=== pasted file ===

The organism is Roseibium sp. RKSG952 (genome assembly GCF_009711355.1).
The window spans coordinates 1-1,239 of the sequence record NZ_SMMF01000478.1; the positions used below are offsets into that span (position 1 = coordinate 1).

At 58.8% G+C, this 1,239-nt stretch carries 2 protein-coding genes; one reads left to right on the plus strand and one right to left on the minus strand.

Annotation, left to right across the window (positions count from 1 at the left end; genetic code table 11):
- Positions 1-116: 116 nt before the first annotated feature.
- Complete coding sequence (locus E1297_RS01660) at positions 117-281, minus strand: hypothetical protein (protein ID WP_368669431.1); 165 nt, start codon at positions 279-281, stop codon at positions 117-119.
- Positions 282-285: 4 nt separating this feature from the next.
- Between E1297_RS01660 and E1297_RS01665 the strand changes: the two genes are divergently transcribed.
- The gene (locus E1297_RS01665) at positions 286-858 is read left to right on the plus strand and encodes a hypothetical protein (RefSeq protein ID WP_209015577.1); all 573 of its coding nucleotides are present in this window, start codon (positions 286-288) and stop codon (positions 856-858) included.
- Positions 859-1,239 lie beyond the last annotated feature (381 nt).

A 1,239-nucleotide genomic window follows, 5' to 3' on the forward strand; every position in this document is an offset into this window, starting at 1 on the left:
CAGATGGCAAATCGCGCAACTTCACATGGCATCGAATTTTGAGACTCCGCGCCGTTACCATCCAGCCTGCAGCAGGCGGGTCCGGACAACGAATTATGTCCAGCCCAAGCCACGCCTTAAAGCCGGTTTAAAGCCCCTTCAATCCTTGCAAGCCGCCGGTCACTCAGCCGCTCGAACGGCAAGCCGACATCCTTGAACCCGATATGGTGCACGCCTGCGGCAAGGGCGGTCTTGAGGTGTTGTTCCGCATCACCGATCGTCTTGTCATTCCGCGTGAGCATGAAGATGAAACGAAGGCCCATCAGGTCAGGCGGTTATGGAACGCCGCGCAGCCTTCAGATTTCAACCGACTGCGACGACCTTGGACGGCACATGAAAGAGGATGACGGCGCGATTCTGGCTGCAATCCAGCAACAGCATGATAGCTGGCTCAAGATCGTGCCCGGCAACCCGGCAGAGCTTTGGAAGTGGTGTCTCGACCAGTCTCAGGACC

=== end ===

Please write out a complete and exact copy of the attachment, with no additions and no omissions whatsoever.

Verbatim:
The organism is Roseibium sp. RKSG952 (genome assembly GCF_009711355.1).
The window spans coordinates 1-1,239 of the sequence record NZ_SMMF01000478.1; the positions used below are offsets into that span (position 1 = coordinate 1).

At 58.8% G+C, this 1,239-nt stretch carries 2 protein-coding genes; one reads left to right on the plus strand and one right to left on the minus strand.

Annotation, left to right across the window (positions count from 1 at the left end; genetic code table 11):
- Positions 1-116: 116 nt before the first annotated feature.
- Complete coding sequence (locus E1297_RS01660) at positions 117-281, minus strand: hypothetical protein (protein ID WP_368669431.1); 165 nt, start codon at positions 279-281, stop codon at positions 117-119.
- Positions 282-285: 4 nt separating this feature from the next.
- Between E1297_RS01660 and E1297_RS01665 the strand changes: the two genes are divergently transcribed.
- The gene (locus E1297_RS01665) at positions 286-858 is read left to right on the plus strand and encodes a hypothetical protein (RefSeq protein ID WP_209015577.1); all 573 of its coding nucleotides are present in this window, start codon (positions 286-288) and stop codon (positions 856-858) included.
- Positions 859-1,239 lie beyond the last annotated feature (381 nt).

A 1,239-nucleotide genomic window follows, 5' to 3' on the forward strand; every position in this document is an offset into this window, starting at 1 on the left:
CAGATGGCAAATCGCGCAACTTCACATGGCATCGAATTTTGAGACTCCGCGCCGTTACCATCCAGCCTGCAGCAGGCGGGTCCGGACAACGAATTATGTCCAGCCCAAGCCACGCCTTAAAGCCGGTTTAAAGCCCCTTCAATCCTTGCAAGCCGCCGGTCACTCAGCCGCTCGAACGGCAAGCCGACATCCTTGAACCCGATATGGTGCACGCCTGCGGCAAGGGCGGTCTTGAGGTGTTGTTCCGCATCACCGATCGTCTTGTCATTCCGCGTGAGCATGAAGATGAAACGAAGGCCCATCAGGTCAGGCGGTTATGGAACGCCGCGCAGCCTTCAGATTTCAACCGACTGCGACGACCTTGGACGGCACATGAAAGAGGATGACGGCGCGATTCTGGCTGCAATCCAGCAACAGCATGATAGCTGGCTCAAGATCGTGCCCGGCAACCCGGCAGAGCTTTGGAAGTGGTGTCTCGACCAGTCTCAGGACC